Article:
As my dazed faculties cleared I observed that the body was in evening dress; the overcoat thrown wide open revealed the dress-coat, the white tie, the broad expanse of shirt front pierced by the sword. And—horrible revelation!—the face, except for its pallor, was that of my companion! It was to the minutest detail of dress and feature Dr. Dorrimore himself. Bewildered and horrified, I turned to look for the living man. He was nowhere visible, and with an added terror I retired from the place, down the hill in the direction whence I had come. I had taken but a few strides when a strong grasp upon my shoulder arrested me. I came near crying out with terror: the dead man, the sword still fixed in his breast, stood beside me! Pulling out the sword with his disengaged hand, he flung it from him, the moonlight glinting upon the jewels of its hilt and the unsullied steel of its blade. It fell with a clang upon the sidewalk ahead and—vanished! The man, swarthy as before, relaxed his grasp upon my shoulder and looked at me with the same cynical regard that I had observed on first meeting him. The dead have not that look—it partly restored me, and turning my head backward, I saw the smooth white expanse of sidewalk, unbroken from street to street.
“What is all this nonsense, you devil?” I demanded, fiercely enough, though weak and trembling in every limb.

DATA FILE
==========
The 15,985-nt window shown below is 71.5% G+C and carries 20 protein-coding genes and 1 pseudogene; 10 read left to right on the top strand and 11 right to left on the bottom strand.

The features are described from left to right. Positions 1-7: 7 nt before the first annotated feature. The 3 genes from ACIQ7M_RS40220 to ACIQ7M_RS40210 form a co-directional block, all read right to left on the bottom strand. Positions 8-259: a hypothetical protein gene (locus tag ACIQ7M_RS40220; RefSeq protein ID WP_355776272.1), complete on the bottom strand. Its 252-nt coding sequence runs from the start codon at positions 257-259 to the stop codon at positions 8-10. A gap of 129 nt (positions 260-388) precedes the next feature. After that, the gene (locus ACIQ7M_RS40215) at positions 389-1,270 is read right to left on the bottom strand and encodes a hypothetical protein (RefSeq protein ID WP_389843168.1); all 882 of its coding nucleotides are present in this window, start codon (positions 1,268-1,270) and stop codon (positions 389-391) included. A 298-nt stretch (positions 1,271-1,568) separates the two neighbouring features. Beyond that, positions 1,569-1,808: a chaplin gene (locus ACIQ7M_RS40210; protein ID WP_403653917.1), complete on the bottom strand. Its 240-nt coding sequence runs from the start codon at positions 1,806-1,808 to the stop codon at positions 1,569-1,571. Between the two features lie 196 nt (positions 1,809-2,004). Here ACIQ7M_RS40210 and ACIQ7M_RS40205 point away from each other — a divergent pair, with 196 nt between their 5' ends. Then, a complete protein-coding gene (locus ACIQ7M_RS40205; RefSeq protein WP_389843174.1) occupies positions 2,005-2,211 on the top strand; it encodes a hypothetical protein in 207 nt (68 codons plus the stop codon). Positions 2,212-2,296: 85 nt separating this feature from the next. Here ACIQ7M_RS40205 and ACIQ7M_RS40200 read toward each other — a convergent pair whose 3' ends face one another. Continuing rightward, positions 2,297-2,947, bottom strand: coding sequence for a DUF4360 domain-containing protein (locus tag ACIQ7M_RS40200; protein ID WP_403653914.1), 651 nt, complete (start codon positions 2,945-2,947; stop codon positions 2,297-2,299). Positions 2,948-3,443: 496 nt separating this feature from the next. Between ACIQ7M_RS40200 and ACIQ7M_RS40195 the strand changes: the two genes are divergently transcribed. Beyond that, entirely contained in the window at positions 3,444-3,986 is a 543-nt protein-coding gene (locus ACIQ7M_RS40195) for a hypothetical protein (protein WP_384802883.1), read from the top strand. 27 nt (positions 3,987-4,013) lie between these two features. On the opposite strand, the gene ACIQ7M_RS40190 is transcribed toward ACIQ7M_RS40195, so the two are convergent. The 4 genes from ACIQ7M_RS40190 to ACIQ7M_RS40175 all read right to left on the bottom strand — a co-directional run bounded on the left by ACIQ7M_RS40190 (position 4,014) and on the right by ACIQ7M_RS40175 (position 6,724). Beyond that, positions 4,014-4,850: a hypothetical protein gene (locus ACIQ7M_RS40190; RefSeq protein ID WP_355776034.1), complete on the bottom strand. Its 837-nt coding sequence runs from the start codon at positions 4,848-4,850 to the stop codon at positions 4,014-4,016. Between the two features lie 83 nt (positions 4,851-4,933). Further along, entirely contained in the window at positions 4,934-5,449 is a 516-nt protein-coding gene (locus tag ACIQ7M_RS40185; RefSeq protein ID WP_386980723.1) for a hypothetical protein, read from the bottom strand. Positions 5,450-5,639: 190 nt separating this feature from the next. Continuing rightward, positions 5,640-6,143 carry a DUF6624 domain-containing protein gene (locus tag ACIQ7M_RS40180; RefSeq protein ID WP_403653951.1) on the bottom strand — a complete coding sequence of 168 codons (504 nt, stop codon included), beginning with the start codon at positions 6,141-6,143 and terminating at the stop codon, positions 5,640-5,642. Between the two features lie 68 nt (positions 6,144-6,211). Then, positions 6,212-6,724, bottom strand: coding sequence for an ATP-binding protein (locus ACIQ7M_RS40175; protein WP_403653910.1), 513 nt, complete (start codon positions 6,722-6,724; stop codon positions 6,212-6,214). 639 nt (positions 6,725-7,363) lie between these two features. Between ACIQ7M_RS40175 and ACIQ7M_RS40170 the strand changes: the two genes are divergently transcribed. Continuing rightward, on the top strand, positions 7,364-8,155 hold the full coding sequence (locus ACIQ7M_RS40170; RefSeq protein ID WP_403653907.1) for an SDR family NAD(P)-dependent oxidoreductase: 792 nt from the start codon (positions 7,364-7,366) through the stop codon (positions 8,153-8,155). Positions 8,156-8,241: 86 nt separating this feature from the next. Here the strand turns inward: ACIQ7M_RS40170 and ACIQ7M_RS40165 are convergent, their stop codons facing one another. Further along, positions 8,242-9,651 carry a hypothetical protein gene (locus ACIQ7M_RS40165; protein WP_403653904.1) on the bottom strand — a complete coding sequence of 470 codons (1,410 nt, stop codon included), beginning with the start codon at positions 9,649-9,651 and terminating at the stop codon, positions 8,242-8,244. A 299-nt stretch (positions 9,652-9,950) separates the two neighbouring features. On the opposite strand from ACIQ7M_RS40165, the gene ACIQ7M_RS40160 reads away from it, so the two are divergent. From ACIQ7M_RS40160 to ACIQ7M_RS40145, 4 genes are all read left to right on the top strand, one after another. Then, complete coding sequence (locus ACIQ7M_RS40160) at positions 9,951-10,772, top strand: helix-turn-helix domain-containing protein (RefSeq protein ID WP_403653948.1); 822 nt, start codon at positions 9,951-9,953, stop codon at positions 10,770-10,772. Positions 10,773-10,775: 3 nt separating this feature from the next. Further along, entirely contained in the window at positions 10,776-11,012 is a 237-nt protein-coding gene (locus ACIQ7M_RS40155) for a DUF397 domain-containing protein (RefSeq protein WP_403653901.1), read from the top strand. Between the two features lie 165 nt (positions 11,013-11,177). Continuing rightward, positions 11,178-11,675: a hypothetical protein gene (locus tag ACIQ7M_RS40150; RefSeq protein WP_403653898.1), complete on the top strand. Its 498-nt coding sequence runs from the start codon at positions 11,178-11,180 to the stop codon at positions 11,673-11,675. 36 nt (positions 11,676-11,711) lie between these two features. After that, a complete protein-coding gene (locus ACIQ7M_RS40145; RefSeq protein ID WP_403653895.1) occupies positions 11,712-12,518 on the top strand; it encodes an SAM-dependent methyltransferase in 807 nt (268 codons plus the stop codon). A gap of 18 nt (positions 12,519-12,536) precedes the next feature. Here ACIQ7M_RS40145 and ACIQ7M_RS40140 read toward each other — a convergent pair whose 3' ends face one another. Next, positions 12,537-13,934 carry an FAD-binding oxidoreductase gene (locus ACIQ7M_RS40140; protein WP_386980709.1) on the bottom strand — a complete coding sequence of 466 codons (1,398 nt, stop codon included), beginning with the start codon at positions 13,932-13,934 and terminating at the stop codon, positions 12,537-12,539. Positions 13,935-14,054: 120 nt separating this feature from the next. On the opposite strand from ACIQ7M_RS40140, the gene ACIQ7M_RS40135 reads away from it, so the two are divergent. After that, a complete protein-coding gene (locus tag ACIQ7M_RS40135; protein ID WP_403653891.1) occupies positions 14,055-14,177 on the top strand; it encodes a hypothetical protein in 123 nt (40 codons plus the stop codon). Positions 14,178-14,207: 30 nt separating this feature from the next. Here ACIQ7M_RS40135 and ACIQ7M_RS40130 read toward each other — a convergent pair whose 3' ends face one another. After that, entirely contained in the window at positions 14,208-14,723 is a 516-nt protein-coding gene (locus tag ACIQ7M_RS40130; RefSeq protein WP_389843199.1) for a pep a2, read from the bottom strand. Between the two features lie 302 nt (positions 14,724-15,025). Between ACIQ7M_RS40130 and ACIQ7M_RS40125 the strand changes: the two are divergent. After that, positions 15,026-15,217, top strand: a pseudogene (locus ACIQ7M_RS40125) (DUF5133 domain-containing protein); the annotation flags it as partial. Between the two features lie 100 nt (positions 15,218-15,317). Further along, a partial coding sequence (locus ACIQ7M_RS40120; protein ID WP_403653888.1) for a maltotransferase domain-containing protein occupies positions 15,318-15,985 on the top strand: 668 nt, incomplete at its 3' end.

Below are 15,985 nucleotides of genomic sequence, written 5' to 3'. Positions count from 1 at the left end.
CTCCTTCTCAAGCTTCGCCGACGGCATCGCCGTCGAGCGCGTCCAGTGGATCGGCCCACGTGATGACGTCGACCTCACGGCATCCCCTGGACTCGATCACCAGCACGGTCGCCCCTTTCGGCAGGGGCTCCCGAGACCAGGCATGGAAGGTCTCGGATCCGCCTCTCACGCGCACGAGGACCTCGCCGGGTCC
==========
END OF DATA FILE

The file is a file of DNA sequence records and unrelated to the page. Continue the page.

“It is what some are pleased to call jugglery,” he answered, with a light, hard laugh.
He turned down Dupont street and I saw him no more until we met in the Auburn ravine.
On the day after my second meeting with Dr. Dorrimore I did not see him: the clerk in the Putnam House explained that a slight illness confined him to his rooms. That afternoon at the railway station I was surprised and made happy by the unexpected arrival of Miss Margaret Corray and her mother, from Oakland.
This is not a love story. I am no storyteller, and love as it is cannot be portrayed in a literature dominated and enthralled by the debasing tyranny which “sentences letters” in the name of the Young Girl. Under the Young Girl’s blighting reign—or rather under the rule of those false Ministers of the Censure who have appointed themselves to the custody of her welfare—love
veils her sacred fires, And, unaware, Morality expires,
famished upon the sifted meal and distilled water of a prudish purveyance.
Let it suffice that Miss Corray and I were engaged in marriage. She and her mother went to the hotel at which I lived, and for two weeks I saw her daily. That I was happy needs hardly be said; the only bar to my perfect enjoyment of those golden days was the presence of Dr. Dorrimore, whom I had felt compelled to introduce to the ladies.